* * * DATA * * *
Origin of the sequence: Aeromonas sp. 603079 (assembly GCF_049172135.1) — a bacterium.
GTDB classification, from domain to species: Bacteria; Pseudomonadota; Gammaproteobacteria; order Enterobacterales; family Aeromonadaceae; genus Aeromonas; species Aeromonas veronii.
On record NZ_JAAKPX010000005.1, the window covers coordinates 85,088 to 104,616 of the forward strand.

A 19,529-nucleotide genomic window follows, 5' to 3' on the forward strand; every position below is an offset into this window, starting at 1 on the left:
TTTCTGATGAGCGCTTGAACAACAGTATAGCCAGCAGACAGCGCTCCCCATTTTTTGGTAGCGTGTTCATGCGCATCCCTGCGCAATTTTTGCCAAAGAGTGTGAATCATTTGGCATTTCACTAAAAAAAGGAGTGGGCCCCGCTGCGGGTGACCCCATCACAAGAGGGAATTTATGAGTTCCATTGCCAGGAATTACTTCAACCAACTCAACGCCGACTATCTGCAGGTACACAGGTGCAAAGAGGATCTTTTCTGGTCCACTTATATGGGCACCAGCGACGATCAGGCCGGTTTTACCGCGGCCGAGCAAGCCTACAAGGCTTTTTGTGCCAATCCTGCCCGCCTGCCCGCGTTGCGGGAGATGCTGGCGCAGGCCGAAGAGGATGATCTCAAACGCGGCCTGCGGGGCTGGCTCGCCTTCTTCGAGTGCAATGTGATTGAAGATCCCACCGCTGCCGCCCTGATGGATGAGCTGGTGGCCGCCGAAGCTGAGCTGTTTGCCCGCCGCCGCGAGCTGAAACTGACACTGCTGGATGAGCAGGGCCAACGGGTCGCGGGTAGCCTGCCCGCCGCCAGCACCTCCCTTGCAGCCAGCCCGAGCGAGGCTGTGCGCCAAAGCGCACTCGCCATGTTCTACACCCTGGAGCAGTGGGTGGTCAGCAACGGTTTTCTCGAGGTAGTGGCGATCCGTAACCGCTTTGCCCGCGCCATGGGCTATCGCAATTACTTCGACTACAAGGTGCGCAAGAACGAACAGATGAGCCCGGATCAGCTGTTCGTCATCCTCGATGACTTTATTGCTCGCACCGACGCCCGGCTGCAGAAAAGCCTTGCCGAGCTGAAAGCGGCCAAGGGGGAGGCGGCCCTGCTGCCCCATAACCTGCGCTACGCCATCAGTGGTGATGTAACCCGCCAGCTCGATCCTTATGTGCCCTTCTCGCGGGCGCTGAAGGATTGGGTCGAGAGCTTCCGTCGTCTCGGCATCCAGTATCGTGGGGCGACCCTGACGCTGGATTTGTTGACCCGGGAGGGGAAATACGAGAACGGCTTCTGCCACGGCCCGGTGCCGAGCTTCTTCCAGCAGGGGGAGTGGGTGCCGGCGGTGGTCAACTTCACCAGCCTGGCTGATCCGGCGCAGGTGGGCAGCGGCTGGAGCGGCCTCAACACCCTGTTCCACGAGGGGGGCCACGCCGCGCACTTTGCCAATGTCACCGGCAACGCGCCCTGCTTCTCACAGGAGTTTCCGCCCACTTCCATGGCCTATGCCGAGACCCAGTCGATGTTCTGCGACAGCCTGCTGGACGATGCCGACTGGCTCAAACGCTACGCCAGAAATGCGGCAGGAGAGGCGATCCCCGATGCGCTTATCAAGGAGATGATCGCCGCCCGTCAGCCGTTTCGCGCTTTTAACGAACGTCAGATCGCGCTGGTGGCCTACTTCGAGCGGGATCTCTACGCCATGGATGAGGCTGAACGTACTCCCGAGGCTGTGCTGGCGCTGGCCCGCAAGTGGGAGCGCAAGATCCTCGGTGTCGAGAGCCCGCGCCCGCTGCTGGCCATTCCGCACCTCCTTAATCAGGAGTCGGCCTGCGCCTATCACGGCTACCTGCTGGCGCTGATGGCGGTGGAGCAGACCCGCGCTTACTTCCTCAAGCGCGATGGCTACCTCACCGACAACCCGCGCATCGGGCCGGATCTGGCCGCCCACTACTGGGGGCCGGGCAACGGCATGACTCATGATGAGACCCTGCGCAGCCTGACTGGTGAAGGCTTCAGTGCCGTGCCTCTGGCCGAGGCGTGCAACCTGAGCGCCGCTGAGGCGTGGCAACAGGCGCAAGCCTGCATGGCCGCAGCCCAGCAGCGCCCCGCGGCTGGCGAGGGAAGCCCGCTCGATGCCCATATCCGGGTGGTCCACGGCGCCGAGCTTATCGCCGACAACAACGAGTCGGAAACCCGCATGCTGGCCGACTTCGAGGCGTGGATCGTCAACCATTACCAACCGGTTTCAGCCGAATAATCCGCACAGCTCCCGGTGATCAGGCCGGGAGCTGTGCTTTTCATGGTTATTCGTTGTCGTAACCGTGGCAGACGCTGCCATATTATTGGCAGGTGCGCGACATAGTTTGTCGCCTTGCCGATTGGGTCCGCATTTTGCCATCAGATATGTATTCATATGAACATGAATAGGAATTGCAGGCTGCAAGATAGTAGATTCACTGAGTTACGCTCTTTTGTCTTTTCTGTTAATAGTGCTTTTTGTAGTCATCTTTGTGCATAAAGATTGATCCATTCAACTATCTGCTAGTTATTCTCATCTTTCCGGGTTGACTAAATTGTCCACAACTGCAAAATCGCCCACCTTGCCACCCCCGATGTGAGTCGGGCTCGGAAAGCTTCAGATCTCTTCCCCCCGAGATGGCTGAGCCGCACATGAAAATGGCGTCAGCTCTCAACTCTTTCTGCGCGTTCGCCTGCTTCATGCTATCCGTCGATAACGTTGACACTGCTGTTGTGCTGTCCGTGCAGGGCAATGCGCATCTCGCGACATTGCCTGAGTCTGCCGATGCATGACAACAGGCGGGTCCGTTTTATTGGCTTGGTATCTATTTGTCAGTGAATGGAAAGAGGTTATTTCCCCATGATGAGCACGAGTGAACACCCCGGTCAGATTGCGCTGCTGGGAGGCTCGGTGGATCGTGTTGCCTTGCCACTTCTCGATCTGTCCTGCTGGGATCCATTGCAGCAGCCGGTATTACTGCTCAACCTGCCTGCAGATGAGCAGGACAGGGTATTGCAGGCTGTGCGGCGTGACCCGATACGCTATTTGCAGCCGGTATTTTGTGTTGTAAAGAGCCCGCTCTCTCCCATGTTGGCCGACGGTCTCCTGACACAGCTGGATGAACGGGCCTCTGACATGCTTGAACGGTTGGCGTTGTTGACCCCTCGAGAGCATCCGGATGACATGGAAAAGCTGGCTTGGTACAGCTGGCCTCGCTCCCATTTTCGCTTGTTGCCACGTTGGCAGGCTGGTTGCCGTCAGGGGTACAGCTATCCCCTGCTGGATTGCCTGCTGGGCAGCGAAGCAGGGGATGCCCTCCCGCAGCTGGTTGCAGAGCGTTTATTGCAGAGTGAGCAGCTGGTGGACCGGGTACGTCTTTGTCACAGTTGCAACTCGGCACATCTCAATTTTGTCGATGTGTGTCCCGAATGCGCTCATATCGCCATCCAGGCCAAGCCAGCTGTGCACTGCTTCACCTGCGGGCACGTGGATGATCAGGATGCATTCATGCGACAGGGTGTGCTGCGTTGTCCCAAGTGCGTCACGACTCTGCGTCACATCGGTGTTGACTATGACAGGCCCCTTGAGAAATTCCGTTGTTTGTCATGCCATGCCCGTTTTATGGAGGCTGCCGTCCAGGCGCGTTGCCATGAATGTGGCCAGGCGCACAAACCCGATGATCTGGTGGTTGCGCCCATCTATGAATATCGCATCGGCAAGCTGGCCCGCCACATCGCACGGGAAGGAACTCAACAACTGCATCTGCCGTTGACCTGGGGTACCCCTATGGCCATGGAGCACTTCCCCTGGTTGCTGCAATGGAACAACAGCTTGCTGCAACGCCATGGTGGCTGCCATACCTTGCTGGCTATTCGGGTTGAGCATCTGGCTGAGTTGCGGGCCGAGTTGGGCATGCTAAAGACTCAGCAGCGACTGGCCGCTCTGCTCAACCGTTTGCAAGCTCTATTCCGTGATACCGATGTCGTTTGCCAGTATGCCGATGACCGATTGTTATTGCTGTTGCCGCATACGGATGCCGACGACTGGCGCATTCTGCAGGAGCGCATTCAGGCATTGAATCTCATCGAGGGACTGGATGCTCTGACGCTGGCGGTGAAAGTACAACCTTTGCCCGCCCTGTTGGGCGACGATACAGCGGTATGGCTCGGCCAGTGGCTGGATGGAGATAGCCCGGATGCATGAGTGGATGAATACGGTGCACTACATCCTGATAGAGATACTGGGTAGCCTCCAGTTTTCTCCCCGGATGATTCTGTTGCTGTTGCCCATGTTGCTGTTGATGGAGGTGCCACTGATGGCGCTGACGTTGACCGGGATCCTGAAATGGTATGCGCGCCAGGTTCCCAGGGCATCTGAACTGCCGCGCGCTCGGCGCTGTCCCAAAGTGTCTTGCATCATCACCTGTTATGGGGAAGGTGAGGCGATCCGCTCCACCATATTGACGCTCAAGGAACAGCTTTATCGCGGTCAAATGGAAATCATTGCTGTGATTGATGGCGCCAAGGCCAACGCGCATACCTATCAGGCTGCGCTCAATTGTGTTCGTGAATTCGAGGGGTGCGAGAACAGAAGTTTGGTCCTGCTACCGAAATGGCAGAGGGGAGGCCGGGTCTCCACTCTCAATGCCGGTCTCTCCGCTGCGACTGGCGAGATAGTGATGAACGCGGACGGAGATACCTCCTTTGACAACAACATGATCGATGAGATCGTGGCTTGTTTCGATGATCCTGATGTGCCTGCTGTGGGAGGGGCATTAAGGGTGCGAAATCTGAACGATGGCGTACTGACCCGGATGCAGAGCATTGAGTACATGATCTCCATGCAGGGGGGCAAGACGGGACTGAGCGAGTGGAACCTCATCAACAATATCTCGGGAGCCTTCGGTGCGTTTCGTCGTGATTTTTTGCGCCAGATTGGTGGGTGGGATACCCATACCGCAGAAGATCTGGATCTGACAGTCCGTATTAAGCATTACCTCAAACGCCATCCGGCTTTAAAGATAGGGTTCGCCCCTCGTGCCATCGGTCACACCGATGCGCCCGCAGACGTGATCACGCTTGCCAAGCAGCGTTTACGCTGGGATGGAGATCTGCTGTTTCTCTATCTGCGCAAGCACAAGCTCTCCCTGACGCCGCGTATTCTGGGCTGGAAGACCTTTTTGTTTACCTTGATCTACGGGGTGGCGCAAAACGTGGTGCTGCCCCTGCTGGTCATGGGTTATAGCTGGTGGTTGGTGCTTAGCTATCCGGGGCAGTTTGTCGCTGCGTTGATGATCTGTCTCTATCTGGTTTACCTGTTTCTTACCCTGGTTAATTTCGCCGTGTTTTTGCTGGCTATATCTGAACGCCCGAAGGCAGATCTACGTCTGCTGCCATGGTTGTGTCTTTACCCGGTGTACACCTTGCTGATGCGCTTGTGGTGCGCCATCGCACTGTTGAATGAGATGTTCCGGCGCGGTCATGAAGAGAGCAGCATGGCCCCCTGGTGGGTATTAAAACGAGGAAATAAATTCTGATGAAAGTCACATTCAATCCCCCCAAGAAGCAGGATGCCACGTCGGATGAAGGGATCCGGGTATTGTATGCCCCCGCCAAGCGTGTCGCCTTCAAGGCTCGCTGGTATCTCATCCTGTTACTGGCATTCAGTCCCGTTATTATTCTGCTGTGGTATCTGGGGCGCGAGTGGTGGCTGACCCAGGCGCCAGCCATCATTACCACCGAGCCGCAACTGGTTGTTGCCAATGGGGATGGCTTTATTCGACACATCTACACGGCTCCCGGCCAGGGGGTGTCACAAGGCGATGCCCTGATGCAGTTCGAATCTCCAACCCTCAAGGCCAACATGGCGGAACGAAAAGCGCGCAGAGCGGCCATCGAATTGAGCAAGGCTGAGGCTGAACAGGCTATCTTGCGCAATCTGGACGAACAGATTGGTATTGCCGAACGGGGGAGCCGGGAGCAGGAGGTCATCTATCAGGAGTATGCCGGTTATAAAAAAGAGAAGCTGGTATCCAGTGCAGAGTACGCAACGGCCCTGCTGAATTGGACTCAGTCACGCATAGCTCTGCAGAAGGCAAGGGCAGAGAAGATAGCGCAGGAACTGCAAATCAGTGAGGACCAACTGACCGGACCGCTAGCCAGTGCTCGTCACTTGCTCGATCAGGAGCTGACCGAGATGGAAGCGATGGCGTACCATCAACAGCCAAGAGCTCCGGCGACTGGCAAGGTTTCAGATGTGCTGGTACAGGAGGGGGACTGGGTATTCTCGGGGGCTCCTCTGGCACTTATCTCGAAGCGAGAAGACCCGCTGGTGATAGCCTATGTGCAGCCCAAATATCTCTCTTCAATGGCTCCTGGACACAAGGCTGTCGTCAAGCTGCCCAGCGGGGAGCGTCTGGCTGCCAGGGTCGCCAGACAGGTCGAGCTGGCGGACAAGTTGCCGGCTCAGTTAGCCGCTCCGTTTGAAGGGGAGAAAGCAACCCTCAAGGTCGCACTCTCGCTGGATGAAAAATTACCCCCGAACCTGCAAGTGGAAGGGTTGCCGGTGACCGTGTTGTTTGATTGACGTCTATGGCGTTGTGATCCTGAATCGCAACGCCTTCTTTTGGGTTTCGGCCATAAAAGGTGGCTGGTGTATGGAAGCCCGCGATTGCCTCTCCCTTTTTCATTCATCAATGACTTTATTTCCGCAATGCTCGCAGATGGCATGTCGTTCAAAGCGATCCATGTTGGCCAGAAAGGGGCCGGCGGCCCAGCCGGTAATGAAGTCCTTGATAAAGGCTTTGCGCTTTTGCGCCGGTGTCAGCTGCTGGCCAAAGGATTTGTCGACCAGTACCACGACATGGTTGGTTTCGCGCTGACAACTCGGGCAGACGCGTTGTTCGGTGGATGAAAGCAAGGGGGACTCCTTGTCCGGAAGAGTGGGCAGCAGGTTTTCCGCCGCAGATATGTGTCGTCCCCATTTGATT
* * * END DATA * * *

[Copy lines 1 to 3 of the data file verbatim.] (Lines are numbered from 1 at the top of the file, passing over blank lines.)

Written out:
Origin of the sequence: Aeromonas sp. 603079 (assembly GCF_049172135.1) — a bacterium.
GTDB classification, from domain to species: Bacteria; Pseudomonadota; Gammaproteobacteria; order Enterobacterales; family Aeromonadaceae; genus Aeromonas; species Aeromonas veronii.
On record NZ_JAAKPX010000005.1, the window covers coordinates 85,088 to 104,616 of the forward strand.